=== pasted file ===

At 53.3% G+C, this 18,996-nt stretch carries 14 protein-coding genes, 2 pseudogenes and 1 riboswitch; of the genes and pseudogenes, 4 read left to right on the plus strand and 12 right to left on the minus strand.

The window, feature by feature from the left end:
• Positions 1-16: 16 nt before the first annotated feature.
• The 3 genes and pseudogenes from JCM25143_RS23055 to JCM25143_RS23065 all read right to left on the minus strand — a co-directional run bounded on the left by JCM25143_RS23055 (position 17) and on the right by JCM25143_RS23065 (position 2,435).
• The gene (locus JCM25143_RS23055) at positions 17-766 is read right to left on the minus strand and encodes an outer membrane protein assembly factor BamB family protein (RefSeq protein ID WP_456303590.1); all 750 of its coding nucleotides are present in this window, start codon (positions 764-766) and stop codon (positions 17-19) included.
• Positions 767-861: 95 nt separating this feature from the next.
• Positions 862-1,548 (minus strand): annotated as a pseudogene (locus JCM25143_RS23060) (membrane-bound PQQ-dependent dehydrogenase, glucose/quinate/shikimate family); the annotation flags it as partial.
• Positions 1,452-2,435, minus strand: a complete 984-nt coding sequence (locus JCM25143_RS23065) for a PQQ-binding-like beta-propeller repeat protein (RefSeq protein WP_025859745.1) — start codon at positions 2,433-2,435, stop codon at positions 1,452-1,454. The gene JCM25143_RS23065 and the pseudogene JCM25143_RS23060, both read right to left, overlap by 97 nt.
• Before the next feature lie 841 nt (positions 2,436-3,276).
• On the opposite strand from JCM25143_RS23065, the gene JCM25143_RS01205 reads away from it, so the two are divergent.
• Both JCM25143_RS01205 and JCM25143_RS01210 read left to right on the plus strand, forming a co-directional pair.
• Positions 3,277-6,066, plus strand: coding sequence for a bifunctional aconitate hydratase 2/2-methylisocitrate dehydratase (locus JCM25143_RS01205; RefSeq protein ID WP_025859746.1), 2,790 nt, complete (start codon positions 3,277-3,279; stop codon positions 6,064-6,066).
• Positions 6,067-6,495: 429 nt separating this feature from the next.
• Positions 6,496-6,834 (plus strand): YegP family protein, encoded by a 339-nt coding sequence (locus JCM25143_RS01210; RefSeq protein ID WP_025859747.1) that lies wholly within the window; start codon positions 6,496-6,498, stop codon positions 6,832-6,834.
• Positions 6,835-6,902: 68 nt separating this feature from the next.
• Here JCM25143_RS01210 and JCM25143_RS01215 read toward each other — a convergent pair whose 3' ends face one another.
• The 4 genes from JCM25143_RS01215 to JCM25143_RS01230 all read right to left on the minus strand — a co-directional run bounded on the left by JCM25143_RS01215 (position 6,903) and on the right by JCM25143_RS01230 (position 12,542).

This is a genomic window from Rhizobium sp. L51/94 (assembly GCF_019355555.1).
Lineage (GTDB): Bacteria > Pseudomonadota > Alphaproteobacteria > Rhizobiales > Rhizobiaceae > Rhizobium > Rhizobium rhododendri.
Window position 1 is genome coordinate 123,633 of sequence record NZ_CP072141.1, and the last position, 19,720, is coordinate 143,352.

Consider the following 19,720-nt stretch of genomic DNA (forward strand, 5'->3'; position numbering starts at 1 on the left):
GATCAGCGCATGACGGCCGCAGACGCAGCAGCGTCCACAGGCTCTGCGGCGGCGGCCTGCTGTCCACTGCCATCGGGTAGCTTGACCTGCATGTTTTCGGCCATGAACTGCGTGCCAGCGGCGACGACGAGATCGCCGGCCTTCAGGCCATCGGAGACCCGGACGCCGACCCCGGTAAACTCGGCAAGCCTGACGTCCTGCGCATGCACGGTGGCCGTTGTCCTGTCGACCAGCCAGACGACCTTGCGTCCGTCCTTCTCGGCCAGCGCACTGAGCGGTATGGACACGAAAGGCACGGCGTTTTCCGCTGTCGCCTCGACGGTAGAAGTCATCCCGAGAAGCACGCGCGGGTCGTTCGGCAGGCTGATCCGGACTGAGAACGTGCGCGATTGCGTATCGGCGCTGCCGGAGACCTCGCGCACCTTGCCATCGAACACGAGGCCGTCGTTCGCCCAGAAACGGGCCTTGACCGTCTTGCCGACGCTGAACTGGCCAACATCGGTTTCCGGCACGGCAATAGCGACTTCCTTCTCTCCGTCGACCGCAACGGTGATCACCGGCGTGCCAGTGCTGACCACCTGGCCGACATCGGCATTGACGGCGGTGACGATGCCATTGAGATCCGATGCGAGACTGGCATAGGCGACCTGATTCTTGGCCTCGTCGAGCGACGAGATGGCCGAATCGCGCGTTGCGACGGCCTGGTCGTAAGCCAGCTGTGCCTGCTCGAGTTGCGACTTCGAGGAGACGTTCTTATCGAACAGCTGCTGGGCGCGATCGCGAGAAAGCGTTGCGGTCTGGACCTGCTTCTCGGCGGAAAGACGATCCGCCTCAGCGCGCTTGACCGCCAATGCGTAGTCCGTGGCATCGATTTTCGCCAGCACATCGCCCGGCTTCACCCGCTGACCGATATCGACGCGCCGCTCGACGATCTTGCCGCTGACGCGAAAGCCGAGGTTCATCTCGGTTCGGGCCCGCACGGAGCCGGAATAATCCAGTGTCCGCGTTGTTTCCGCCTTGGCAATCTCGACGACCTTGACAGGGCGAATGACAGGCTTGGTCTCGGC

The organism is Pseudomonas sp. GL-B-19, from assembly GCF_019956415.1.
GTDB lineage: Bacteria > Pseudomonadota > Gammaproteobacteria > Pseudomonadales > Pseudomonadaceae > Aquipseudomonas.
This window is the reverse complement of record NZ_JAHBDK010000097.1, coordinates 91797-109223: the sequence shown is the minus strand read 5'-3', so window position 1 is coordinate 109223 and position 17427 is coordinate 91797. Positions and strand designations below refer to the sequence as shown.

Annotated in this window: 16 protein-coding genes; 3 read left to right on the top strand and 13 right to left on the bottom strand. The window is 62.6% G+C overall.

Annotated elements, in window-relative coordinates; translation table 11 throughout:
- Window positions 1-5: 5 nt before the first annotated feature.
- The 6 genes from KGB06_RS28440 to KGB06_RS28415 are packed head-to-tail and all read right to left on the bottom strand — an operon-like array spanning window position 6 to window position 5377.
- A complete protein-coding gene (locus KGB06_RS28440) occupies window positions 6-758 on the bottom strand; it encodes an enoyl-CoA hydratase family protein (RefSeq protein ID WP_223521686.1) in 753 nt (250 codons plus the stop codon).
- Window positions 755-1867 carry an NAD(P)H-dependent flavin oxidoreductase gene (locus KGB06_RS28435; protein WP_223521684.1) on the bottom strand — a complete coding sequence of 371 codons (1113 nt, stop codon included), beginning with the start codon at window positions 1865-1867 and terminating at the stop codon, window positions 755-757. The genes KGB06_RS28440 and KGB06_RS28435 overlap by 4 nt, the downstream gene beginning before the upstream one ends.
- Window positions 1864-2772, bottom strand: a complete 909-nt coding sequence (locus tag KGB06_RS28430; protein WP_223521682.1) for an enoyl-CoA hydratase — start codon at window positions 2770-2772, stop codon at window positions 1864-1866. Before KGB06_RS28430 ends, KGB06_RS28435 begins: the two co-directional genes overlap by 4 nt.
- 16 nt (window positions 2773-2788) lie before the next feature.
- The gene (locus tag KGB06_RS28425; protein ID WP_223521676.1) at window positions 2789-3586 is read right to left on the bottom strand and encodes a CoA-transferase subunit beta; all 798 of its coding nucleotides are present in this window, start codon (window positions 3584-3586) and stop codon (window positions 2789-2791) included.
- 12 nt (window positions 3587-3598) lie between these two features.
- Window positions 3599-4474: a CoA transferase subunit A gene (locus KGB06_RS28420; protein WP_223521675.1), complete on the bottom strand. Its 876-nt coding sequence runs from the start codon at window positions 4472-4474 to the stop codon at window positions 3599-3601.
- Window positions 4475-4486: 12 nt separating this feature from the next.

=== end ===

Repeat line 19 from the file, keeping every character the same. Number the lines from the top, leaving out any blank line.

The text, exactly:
Lineage (GTDB): Bacteria > Pseudomonadota > Alphaproteobacteria > Rhizobiales > Rhizobiaceae > Rhizobium > Rhizobium rhododendri.